Naturally, most people fall somewhere in between.  I may not have this exactly right, but this should give a pretty good idea of the point I am conveying here.  Emotional intelligence and conventional intelligence are related and interact with each other, but they are not the same thing.

The fundamental basis for emotional intelligence is the level of fear that a person has in going through life.  The higher the level of fear, the lower the emotional IQ.  A person’s fear overall fear level can be somewhat determined by several factors:

General outlook on life:

Strong limiting beliefs or a lot of them indicate a low emotional intelligence.  Examples:

“I never win.”  “Nothing good ever happens for me.”  “I’m stuck in this job.”  “No one pays attention to me unless a pitch a fit.”

The same holds true for generalized negative beliefs about the motives of other people.  It’s a reflection of how the people with these beliefs feel about themselves.  Examples:

“You have to watch out.  People are always trying to cheat you.”  “Men are scum.”  “Women are bitches.”

In general, emotional intelligence strongly correlates with an ability to tolerate ambiguity and dissension without feeling the need to change these conditions in other people.  For example it is not how one feels about things like abortion, political affiliation or any other number of issues, but rather an ability to tolerate the differences of others without denigrating them in some way that marks a higher level of emotional intelligence.

The method of learning for emotional intelligence differs markedly from other types of learning.  While knowledge can be acquired through books, classes and discussions and regular intelligence can be improved by training the mind, emotional intelligence only changes when we face our fears.  The change is usually an emotionally unpleasant experience.  Basically, the emotional patterns have to change at a largely subconscious level for any real change in emotional intelligence to occur.  Significant changes typically take long periods of time to accomplish.  Six months is not unrealistic for minor changes and a couple of years for larger emotional changes is typical.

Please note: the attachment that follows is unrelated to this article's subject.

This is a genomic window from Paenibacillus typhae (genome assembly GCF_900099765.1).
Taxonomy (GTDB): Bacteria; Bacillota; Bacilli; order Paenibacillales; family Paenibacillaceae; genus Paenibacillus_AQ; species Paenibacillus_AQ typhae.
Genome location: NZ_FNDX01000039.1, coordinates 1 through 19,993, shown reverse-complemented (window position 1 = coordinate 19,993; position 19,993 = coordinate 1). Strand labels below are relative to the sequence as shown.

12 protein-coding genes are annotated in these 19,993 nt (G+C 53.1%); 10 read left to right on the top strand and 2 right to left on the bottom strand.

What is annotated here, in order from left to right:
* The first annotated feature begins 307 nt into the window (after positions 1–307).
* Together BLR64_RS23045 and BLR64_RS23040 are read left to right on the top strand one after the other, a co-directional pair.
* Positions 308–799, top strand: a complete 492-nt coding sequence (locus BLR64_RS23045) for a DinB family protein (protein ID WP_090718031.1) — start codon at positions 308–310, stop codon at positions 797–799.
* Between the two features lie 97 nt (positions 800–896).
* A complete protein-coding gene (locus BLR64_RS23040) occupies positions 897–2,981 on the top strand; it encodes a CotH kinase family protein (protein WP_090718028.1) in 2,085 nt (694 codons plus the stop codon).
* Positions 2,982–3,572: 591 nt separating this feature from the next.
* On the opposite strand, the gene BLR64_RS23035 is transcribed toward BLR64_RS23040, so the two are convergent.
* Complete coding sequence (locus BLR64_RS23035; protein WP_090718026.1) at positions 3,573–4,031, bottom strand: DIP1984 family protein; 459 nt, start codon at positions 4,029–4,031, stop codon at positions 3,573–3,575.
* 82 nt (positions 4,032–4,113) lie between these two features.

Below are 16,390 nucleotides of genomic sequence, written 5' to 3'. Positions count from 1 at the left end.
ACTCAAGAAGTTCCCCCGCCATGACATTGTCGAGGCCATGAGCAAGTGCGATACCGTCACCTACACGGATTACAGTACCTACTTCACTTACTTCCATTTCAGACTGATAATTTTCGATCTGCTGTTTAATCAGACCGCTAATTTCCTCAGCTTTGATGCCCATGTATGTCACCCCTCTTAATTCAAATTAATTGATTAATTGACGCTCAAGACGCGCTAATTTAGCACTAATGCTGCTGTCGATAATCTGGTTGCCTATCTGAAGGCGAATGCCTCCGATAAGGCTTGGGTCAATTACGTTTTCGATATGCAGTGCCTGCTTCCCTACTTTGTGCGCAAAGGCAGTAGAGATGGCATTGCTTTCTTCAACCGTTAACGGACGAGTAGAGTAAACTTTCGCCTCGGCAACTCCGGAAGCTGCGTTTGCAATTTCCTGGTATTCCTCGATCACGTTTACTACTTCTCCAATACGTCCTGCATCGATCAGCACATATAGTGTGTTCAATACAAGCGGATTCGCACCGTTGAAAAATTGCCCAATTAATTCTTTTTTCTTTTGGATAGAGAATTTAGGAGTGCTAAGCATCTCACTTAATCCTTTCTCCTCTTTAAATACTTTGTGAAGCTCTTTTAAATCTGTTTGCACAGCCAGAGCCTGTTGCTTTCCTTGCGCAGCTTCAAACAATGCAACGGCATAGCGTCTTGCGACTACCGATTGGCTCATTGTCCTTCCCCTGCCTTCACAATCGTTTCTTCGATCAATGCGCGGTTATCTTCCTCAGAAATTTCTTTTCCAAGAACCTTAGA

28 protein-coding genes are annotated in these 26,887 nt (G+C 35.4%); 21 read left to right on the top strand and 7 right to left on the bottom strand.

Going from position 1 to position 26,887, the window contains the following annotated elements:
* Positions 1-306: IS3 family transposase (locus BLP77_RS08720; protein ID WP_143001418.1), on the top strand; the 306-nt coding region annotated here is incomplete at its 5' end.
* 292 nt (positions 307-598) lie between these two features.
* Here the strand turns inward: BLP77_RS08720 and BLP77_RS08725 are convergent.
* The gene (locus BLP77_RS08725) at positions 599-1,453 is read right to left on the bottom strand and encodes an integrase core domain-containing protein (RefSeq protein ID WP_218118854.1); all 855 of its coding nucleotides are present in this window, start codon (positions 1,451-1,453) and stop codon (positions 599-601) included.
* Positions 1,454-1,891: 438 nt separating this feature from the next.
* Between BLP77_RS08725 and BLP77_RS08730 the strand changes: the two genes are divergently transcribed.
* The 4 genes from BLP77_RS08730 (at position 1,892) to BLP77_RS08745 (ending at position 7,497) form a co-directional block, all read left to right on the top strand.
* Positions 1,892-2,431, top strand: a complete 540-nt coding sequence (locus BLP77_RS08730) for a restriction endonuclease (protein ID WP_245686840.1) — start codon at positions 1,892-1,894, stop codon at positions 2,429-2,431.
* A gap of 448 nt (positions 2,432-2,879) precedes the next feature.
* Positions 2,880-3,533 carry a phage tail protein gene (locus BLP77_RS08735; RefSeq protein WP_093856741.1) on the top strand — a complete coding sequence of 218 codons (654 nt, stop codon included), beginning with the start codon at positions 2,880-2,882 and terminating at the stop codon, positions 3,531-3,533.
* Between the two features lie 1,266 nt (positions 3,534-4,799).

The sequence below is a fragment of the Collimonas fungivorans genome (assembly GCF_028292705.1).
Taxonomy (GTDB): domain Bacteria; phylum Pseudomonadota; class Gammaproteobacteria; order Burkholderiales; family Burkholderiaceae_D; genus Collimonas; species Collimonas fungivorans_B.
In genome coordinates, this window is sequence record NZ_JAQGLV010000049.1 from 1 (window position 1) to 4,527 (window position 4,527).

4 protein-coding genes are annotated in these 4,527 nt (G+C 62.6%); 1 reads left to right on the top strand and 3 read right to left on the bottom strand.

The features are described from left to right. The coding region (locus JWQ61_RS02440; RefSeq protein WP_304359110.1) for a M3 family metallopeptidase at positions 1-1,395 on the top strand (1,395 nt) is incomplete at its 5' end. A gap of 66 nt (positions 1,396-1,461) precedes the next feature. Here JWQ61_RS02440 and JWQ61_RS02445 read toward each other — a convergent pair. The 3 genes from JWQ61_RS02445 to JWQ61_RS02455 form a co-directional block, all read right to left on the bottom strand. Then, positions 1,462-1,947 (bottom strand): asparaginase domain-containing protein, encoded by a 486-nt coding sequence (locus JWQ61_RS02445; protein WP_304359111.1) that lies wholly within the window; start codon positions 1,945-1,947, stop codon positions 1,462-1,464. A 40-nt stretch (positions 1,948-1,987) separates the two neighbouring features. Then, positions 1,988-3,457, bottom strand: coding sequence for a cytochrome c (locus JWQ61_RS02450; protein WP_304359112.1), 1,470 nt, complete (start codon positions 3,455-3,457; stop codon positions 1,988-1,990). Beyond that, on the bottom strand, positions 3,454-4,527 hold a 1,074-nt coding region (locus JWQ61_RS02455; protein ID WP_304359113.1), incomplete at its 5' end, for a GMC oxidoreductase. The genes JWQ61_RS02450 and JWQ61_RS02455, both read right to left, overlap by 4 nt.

An example of this the time it takes for foreign exchange students to adapt to families of other cultures, (and vice-versa.)  Many organizations that send students overseas have noticed that six months is roughly the time it takes for students to reach any sort of comfort level.  I learned this because I was a foreign exchange student myself.  I know from personal experience that this sort of adventure requires real emotional change.  Families everywhere have their own values, attitudes, ideas, beliefs and ways of doing things that are unique to that family.  There is often a clash as these values collide with those that the student has acquired from his/her own family.  This requires emotional learning on everyone’s part and it rarely happens quickly.